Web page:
Question about the multitude of "Z-wave Locks" out there


(Brian) #1

I have recently bought my first house, and want to install a smart lock to the front door. It has both a dead bolt and a standard knob.

Will I need two smart locks to cover one door? It’s fruitless to have a smart lock on the deadbolt, only to have to use a key to open the doorknob lock.

Any suggestions?


(ActionTiles.com co-founder Terry @ActionTiles; GitHub: @cosmicpuppy) #2

I agree.

We have this situation on our backdoor, so we “tape open” our doorknob (lever) lock inset.

I don’t see much value in double-locking your door … guess it would slow down a lock-picker slightly, or save you if one key was stolen.

The “doorknob” lock type is mostly handy for automatically mechanically locking the door behind you when you close it… But with an automated deadbolt, you can have it set to auto-lock after a ~30 seconds, or whatever.


(Blake Westerdahl) #3

I went ahead and replaced the knob with a standard pass-through (i.e. no lock) knob. My wife (as much as she hates home automation) has the amazing capacity to lock herself out of the house, especially when I am traveling for work.

Replacing the bottom knob ensures that she can always enter with the pin code and/or her phone.


(Brian) #4

Of the compatible locks offered to work with the ST hub, any opinion of which one is the better?

Some have rubber buttons, some have capacitive touch screens, most are backlit (needed for my tastes) but it must have a keyed entry and multiple code entries for different people (which most have also)

Thank you for the quick responses, I do like the “use a non-locking” knob in place of the regular one.


(ActionTiles.com co-founder Terry @ActionTiles; GitHub: @cosmicpuppy) #5

Very tough question if there is some particular feature other than lock reliability that’s important to you.

There are non-motorized locks (lever locks and similar latching that requires the user to turn the bolt manually after entering code). These are inherently more reliable, but you lose automatic locking and unattended unlocking.

Personally happy with Schlage, but presume the major well-reputed legacy lock vendors are also ok (Kwikset, Yale, …). Screen is not capacitive, I think, but pressure sensitive… Worry it’s not as durable as buttons, but no evidence.

I find new vendors with no history in the “lock” business to be untrustworthy (August and many others).


(Keith Croshaw) #6

I just removed my tape as mental reprogramming has been completed. :wink:


(Josh) #7

I use the Yale Z Wave lock.

With the custom Lock Code Manager code/Device type I love it even more.

Lock Code Manager:


#8

Both Yale and Schlage are high-quality locks that work well with SmartThings. There are some differences. The Yale has a true capacitive screen, like a touchscreen tablet. The Schlage has a resistive touchscreen where you actually have to press physically on the spot. Many people won’t see the difference. Some prefer one over the other but different people have different preferences. The Yale lock is a little quieter but not by a lot. The Yale lock does cost a little more. The Kwikset is a midrange lock noticeably cheaper than the other two. Most locksmiths advise getting one from the category of the Schlage or the Yale, but that’s up to you. Kwiksets are certainly easier to pick but is that really likely to be a problem in your neighborhood?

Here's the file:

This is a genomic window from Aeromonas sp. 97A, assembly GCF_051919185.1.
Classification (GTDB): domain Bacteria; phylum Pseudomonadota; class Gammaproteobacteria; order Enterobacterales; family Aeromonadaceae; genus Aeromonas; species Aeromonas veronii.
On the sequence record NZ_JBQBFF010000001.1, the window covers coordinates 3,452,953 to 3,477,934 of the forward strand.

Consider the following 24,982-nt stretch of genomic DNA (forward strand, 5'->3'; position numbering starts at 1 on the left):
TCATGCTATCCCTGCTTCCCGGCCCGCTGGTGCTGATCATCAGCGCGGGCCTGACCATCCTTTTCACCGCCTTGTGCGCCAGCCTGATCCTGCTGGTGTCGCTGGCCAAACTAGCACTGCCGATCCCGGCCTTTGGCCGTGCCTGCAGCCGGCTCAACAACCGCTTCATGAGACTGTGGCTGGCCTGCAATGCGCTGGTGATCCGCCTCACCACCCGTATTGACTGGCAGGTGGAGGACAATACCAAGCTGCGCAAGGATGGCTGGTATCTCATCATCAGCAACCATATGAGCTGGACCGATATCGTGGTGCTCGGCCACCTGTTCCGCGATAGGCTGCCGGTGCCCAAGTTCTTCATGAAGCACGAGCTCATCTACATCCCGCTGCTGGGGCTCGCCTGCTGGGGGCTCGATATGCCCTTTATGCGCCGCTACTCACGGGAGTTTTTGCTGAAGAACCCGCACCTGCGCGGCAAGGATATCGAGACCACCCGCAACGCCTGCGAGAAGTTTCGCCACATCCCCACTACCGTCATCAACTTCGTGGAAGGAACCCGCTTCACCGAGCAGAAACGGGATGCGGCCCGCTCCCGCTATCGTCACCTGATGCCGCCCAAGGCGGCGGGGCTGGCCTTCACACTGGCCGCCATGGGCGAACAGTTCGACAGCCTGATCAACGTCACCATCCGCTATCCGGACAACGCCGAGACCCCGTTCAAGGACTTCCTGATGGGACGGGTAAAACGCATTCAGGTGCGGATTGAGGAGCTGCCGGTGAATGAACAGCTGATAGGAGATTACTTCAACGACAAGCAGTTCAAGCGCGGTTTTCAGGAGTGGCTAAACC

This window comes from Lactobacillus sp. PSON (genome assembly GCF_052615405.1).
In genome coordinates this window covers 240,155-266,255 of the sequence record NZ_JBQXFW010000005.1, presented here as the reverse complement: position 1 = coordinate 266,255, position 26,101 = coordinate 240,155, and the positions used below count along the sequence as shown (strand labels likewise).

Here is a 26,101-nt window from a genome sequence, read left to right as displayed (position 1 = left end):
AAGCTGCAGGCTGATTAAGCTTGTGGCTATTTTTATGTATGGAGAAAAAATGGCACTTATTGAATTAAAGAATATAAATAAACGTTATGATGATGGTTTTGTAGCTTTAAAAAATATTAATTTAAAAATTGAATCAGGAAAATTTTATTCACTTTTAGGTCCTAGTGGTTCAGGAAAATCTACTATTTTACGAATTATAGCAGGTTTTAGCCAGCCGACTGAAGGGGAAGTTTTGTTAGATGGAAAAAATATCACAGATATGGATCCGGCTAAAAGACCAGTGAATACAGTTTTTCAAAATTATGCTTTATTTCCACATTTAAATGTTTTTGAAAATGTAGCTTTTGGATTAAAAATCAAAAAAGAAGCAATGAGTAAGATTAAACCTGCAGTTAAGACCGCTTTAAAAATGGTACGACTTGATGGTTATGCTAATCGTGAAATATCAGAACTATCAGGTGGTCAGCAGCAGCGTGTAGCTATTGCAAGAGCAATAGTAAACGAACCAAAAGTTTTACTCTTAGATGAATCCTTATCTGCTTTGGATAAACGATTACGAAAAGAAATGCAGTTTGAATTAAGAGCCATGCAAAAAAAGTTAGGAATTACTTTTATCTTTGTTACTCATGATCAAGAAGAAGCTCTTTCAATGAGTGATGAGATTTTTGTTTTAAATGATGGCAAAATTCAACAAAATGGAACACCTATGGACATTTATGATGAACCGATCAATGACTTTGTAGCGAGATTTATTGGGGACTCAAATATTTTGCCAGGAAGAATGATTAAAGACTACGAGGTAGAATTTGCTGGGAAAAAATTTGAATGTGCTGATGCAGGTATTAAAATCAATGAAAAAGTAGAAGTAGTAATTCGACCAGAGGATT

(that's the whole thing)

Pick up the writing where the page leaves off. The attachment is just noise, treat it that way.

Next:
There are also aesthetic differences. The Schlage comes in a wider range of color finishes then the Yale. But of course it only takes one to make you happy so again, just personal preference.

Deadbolt Features

You can buy a deadbolt that has an attached handle set, in which case you don’t have two keys you just have one that unlocks the deadbolt. The handle set is secured by the deadbolt locking mechanism.

For the deadbolt itself, the features are typically the ones you already mentioned: does it have lighting, what type of buttons or touchscreen, does it relock on a timer or not. At my house we use the one that automatically locks itself again after a brief period of time so that I don’t have to check up on everyone who leaves to make sure that they relocked the door.

Handleset Features

If you have a separate handle set you have a choice between one that doesn’t lock at all, in which case you just depending on the deadbolt, or one that Can lock if you turn the button but can also be left unlocked if you don’t turn the button, or one that always relocks itself.

If you get the last kind, the one always relocks itself, but it is not part of the deadbolt, then there’s no way around it: you have two locks that have to be undone each time. This is unusual for a Z wave lock on a residence.

At our house, we use the kind where there’s a button turn which leaves the Handleset unlocked until someone set it to relock again. So the deadbolt automatically relocks itself every time, but the handleset is left unlocked during the day when someone is home. No one can come in the house unless they have the combination for the deadbolt or we let them in, but it doesn’t require a double unlock process for someone who doesn’t have the combination.

Then, when we want the second level of security, we just turn the button on the handle set and now it also has to be Unlocked before the door can be opened.

So it’s just a matter of personal choice as to whether you also want to secure the handle set independently of the deadbolt or not, and whether you want to have the option to sometimes only require unlocking the deadbolt.